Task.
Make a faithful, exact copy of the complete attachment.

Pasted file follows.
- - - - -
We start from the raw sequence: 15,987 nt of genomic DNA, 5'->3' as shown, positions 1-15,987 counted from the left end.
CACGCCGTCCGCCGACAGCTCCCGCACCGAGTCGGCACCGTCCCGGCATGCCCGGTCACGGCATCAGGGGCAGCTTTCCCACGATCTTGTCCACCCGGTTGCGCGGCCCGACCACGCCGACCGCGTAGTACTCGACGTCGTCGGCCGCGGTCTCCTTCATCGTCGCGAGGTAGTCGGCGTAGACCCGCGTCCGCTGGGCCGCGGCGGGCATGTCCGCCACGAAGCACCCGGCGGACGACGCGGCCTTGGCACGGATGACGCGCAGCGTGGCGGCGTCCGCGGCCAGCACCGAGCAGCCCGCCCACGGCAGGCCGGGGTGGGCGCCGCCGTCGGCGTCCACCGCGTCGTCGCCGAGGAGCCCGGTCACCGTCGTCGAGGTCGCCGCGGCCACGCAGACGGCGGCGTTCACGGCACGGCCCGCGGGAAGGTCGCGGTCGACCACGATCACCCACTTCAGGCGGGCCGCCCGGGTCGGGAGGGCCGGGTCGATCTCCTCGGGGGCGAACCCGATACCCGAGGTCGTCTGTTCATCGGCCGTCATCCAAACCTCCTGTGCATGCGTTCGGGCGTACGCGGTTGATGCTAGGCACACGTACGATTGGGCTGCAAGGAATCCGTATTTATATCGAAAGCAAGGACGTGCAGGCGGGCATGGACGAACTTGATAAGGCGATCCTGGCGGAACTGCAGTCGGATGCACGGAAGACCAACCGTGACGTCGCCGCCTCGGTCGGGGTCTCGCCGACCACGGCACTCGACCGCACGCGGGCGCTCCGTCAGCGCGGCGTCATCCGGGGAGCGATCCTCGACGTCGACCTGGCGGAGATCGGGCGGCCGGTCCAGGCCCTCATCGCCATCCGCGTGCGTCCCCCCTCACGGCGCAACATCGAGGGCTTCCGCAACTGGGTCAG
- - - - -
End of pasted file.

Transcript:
We start from the raw sequence: 15,987 nt of genomic DNA, 5'->3' as shown, positions 1-15,987 counted from the left end.
CACGCCGTCCGCCGACAGCTCCCGCACCGAGTCGGCACCGTCCCGGCATGCCCGGTCACGGCATCAGGGGCAGCTTTCCCACGATCTTGTCCACCCGGTTGCGCGGCCCGACCACGCCGACCGCGTAGTACTCGACGTCGTCGGCCGCGGTCTCCTTCATCGTCGCGAGGTAGTCGGCGTAGACCCGCGTCCGCTGGGCCGCGGCGGGCATGTCCGCCACGAAGCACCCGGCGGACGACGCGGCCTTGGCACGGATGACGCGCAGCGTGGCGGCGTCCGCGGCCAGCACCGAGCAGCCCGCCCACGGCAGGCCGGGGTGGGCGCCGCCGTCGGCGTCCACCGCGTCGTCGCCGAGGAGCCCGGTCACCGTCGTCGAGGTCGCCGCGGCCACGCAGACGGCGGCGTTCACGGCACGGCCCGCGGGAAGGTCGCGGTCGACCACGATCACCCACTTCAGGCGGGCCGCCCGGGTCGGGAGGGCCGGGTCGATCTCCTCGGGGGCGAACCCGATACCCGAGGTCGTCTGTTCATCGGCCGTCATCCAAACCTCCTGTGCATGCGTTCGGGCGTACGCGGTTGATGCTAGGCACACGTACGATTGGGCTGCAAGGAATCCGTATTTATATCGAAAGCAAGGACGTGCAGGCGGGCATGGACGAACTTGATAAGGCGATCCTGGCGGAACTGCAGTCGGATGCACGGAAGACCAACCGTGACGTCGCCGCCTCGGTCGGGGTCTCGCCGACCACGGCACTCGACCGCACGCGGGCGCTCCGTCAGCGCGGCGTCATCCGGGGAGCGATCCTCGACGTCGACCTGGCGGAGATCGGGCGGCCGGTCCAGGCCCTCATCGCCATCCGCGTGCGTCCCCCCTCACGGCGCAACATCGAGGGCTTCCGCAACTGGGTCAG